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Wed Feb 29, 2012, 06:44 PM

Dancing around judgment of differing beliefs and opinions [View all]

Last edited Tue Jan 29, 2013, 05:56 PM - Edit history (1)

I have serious doubts when many people champion the idea of "not judging" that they're really as free from making judgments about the beliefs and opinions of others as they'd like to appear, or as they might like to believe themselves to be.

Keeping judgments quietly to yourself doesn't mean you aren't judging.

Adding disclaimers like "I could be wrong" doesn't mean you aren't judging.

Avoiding an overlap between judging an opinion or belief in particular and judging the person who holds that opinion or belief in general doesn't mean you aren't judging.

Blithely saying "whatever gets you through the night" is not an avoidance of judgment. You might think you're avoiding judging the character of a person that way, but you're taking what could well be strongly held beliefs and judging them to be nothing more than a coping strategy. I think it's actually much more respectful to treat others as having opinions worthy of debate than to treat them as children in need of a security blanket that you're oh-so-generously trying to not to upset.

Matters of personal taste aside, what is an opinion if not a judgment that some idea or conclusion is superior in some manner, more likely correct, more moral, or more justifiable than differing opinions. Opinions do not exist in isolation from other opinions, they exist in contrast to other opinions.

Consider a non-religious example:

It is my opinion that global warming is a real phenomena, and that human activity is a major cause of it.

I therefore believe that the opposite IS WRONG (gasp! shudder!). Believing that the opposite is wrong isn't a matter of me going out of my way to be judgmental, it isn't some special effort that I could avoid even if I wanted to avoid it, it's simply a totally obvious and integrally connected conclusion, like knowing that if the sun is up, then the sun isn't down.

Am I absolutely, 100% certain that I'm right? No. I consider there to be a very small chance I'm wrong, which means there's a small chance that those who disagree with me are right. Judging myself highly likely to be right, and others highly likely to be wrong is, however, still a judgmental stand on the worthiness of the opinions of those who disagree with me.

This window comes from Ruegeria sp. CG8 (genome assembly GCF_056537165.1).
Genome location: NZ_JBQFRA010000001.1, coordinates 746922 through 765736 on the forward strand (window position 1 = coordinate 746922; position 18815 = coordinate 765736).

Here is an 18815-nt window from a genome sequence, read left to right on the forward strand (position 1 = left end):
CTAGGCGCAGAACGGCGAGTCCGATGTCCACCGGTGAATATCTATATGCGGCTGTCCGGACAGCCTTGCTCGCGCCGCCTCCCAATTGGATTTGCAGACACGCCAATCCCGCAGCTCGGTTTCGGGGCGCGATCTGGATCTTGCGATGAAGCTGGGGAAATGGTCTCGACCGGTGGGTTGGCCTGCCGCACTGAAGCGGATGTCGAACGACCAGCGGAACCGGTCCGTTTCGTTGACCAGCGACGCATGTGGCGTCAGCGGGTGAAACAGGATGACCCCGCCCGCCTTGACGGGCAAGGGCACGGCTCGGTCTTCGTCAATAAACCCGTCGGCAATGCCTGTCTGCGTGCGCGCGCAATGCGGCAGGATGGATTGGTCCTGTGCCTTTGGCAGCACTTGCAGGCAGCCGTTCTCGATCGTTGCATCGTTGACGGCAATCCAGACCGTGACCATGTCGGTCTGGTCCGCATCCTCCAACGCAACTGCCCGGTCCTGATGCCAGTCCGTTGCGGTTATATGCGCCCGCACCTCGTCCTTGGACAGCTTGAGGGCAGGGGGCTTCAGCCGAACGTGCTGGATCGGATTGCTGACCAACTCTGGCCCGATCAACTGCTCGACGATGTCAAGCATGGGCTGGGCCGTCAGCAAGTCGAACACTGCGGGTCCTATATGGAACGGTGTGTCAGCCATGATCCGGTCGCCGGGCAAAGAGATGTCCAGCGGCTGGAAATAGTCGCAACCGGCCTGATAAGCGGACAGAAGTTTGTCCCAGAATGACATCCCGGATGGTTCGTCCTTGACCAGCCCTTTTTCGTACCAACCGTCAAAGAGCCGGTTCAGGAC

If I believe that climate denialism is wrong, then in the one respect, on that one issue, I believe that the people holding that view are wrong, that the denialists are wrong. Yes, I dare to say out loud that I think other people are wrong, and that I am right. One conclusion follows the other. No special effort, no particular penchant for being judgmental is required. A kind-hearted desire for being diplomatic wouldn't change this, even if it might change the carefully chosen words of diplomacy.

Having any opinions at all beyond matters of personal taste inherently implies some kind of negative attitude toward the opinions of others which are in disagreement with your own opinions.

By the way, none of the above has the slightest thing to do with anyone's right to hold differing opinions. That should be totally obvious, but sadly people constantly blur the distinction between respecting other people's right to hold different opinions and respecting those opinions themselves. Criticize X on the internet, and the odds quickly approach 100% the more you criticize X that someone will indignantly cry out how people have the right to believe X if they want to! (And leave Britney alone!)

What was that I said about the sun before? If it's up, then it isn't down? Did I forget that the sun can be up in the sky in one place while being down in another? No, I did not forget that. The question is this: Do you think that this caveat really makes a deep difference about what's right and what's wrong, or do you realize that in many contexts that such caveats are merely semantics games?

While it might often be a good and useful thing to point out that the validity of some opinions depends on unstated assumptions (like that we're talking about the same location on the planet) the fact that one view is right and another is flat out wrong remains, once you make sufficiently explicit any unstated assumptions and conditions. Right and wrong cannot remain infinitely plastic and personalized on all issues in anything but a through-the-looking-glass world, a world in which normal human functioning and interactions would be impossible.

You can try to duck the apparently horrible, unforgivable act of judging the opinions of others by trying to turn all issues into personal issues, as if believing in God or not is no different a matter than preferring chocolate ice cream over vanilla. I contend that such an approach, however, is itself a kind of judgment, a diminution of the importance of the opinions of others for the people who hold those opinions, a diminution many of those people are not likely to appreciate.

Besides, if you don't treat opinions on global warming as mere matters of personal taste, or as if some weird metaphysics applies where global warming deniers live in an alternate universe where climate change isn't actually happening, why treat issues of religion that way?

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